Hatting, or hat making, was a significant craft in North Carolina from the mid-eighteenth century well into the nineteenth. In a letter dated 4 Jan. 1754, Governor Arthur Dobbs informed the Board of Trade that a few hats were being made in the colony. Governor William Tryon in 1767 reported that the colony had five or six hatters but "none of them of any note." Many of North Carolina's hatters were among the settlers who poured through the Shenandoah Valley into the colony beginning in the mid-1700s. These skilled craftsmen from hat-making centers such as Philadelphia, Nantucket, and Danbury, Conn., usually engaged simultaneously in farming, milling, or tanning, with hat making as a profitable and even prestigious sideline. In the state's social hierarchy, hatters and other artisans were just below the level of the gentry.
Early styles, primarily for men, included the felt threecornered hat, the broad-brimmed Quaker hat, and various high hats. Those who wore high hats paid an annual state tax of four dollars for the privilege. Better quality hats were made of fur, with beaver pelts being most desirable. A high-quality handmade hat could cost more than any other article of clothing, the equivalent of $50 in today's currency. To keep costs down, hatters sometimes substituted raccoon, otter, and muskrat for beaver skins. An inferior grade of felt was made of wool and vegetable fibers.
North Carolina's hat-making industry was most vibrant in the Piedmont and Mountains. Among the few hatters known to operate in the eastern region were Constant Devotion and Samuel Snowden in Edgecombe County. They produced beaver or castor hats, competing with less expensive felt hats imported from England. Because imports were not readily available in interior regions, those with the skills and tools to make hats had a ready market.
Around the mid-eighteenth century, the Beard family, Quakers from the North, began making hats in Guilford County. In 1795 20-year-old David Beard inherited the trade and tools from his father William and thereafter built a profitable business. He also held two patents for blocking and cutting machinery. Salem Village in Forsyth County also boasted several hatmakers.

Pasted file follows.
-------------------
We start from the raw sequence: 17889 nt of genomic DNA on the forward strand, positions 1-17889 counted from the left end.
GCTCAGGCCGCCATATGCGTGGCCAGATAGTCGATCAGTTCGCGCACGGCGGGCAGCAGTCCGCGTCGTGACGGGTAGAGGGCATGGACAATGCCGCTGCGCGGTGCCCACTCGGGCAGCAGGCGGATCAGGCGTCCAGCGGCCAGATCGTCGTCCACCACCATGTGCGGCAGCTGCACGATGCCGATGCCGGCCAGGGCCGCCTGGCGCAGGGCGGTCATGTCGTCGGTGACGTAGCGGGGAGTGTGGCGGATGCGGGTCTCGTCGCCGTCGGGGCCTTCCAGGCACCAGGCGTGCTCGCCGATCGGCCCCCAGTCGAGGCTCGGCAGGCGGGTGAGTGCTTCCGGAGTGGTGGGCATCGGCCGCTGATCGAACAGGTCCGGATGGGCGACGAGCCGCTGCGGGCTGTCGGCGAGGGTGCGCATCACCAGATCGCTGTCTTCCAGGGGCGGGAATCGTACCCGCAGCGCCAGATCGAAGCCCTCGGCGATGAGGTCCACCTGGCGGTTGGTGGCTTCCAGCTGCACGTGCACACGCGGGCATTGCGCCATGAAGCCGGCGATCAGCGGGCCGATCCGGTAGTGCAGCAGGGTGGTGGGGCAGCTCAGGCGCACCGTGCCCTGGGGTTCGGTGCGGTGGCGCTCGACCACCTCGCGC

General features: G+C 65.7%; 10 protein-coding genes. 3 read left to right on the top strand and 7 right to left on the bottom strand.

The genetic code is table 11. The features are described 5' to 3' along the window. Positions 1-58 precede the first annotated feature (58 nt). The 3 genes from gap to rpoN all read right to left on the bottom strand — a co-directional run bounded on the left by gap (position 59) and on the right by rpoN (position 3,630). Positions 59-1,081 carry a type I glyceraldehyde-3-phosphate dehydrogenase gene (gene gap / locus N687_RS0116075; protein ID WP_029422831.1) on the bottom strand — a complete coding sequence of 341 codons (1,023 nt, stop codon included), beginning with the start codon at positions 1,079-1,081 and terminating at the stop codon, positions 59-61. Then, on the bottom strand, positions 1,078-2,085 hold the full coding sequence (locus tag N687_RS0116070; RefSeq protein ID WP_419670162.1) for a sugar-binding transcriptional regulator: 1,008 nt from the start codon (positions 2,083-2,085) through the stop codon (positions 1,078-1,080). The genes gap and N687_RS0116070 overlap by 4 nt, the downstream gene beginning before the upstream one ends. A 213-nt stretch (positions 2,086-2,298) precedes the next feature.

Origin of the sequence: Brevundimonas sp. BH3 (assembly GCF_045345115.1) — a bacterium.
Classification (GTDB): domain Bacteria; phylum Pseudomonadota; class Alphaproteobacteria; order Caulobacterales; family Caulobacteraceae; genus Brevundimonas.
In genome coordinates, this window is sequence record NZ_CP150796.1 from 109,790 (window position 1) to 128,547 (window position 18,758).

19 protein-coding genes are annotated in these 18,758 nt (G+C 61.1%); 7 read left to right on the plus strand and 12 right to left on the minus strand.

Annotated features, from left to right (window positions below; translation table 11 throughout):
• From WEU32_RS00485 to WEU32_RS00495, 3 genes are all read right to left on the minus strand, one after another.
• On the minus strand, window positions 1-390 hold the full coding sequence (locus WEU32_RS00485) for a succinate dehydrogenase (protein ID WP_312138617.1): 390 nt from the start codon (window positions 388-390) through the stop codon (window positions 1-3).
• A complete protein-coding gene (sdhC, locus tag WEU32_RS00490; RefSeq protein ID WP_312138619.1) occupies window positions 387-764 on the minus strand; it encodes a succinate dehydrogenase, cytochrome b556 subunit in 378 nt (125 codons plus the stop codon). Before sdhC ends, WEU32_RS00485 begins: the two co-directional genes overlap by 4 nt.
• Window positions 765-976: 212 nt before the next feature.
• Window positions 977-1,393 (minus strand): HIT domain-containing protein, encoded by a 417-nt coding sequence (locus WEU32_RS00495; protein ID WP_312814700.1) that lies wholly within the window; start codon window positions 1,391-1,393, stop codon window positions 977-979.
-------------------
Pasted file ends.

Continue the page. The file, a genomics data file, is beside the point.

In Transylvania County in western North Carolina, hat making was a lively industry during the decades leading up to the Civil War. Jimmie Neill's Hattery Shop, located about two miles north of Brevard, was among several places where headgear was fashioned from the pelts of local wild animals. Another Transylvania hatter, Billy Wilson, known far and wide as "Hatter Billy," made hats from his sheep's wool. Wilson sheared the sheep, his wife carded and spun the wool, and then he dyed it using walnut hulls.
The introduction of mass-produced hats during the industrial age of the late nineteenth century led to a decline in the number of hatters in the state. By 1884 only four counties listed a hatter among their tradesmen, as hatters, like other artisans, had shifted from production to retailing.
C. Yvonne Bell Thomas, Roads to Jamestown: A View and Review of the Old Town (1997).
Harry L. Watson, An Independent People: The Way We Lived in North Carolina, 1770-1820 (1983).
Beard's Hat Shop, NC Highway Historical Marker J-19: http://www.ncmarkers.com/Markers.aspx?ct=ddl&sp=search&k=Markers&sv=J-19%20-%20BEARD%27S%20HAT%20SHOP
Felt Three-Cornered Hat. A Colonial Gentlemen's Clothing: A Glossary of Terms, The Colonial Williamsburg Foundation. Available from http://www.history.org/history/clothing/men/mglossary.cfm (accessed October 4, 2012).
1 January 2006 | Fick, Virginia Gunn